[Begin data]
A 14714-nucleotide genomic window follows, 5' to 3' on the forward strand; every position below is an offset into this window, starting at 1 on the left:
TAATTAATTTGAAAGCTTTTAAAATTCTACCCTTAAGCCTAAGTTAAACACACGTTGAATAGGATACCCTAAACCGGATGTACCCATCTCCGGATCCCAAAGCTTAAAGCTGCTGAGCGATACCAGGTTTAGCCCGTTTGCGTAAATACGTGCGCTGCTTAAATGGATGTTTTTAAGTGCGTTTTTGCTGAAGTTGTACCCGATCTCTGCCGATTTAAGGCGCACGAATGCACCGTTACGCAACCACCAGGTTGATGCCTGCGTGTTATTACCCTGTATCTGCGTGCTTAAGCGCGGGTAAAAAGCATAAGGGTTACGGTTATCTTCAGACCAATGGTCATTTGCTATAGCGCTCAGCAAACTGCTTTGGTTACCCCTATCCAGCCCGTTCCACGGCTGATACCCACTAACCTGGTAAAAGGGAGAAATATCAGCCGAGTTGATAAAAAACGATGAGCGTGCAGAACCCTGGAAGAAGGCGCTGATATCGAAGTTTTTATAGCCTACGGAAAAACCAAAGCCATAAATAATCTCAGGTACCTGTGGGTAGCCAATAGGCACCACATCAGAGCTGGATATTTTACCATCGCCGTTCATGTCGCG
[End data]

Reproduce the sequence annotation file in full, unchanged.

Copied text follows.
A 14714-nucleotide genomic window follows, 5' to 3' on the forward strand; every position below is an offset into this window, starting at 1 on the left:
TAATTAATTTGAAAGCTTTTAAAATTCTACCCTTAAGCCTAAGTTAAACACACGTTGAATAGGATACCCTAAACCGGATGTACCCATCTCCGGATCCCAAAGCTTAAAGCTGCTGAGCGATACCAGGTTTAGCCCGTTTGCGTAAATACGTGCGCTGCTTAAATGGATGTTTTTAAGTGCGTTTTTGCTGAAGTTGTACCCGATCTCTGCCGATTTAAGGCGCACGAATGCACCGTTACGCAACCACCAGGTTGATGCCTGCGTGTTATTACCCTGTATCTGCGTGCTTAAGCGCGGGTAAAAAGCATAAGGGTTACGGTTATCTTCAGACCAATGGTCATTTGCTATAGCGCTCAGCAAACTGCTTTGGTTACCCCTATCCAGCCCGTTCCACGGCTGATACCCACTAACCTGGTAAAAGGGAGAAATATCAGCCGAGTTGATAAAAAACGATGAGCGTGCAGAACCCTGGAAGAAGGCGCTGATATCGAAGTTTTTATAGCCTACGGAAAAACCAAAGCCATAAATAATCTCAGGTACCTGTGGGTAGCCAATAGGCACCACATCAGAGCTGGATATTTTACCATCGCCGTTCATGTCGCG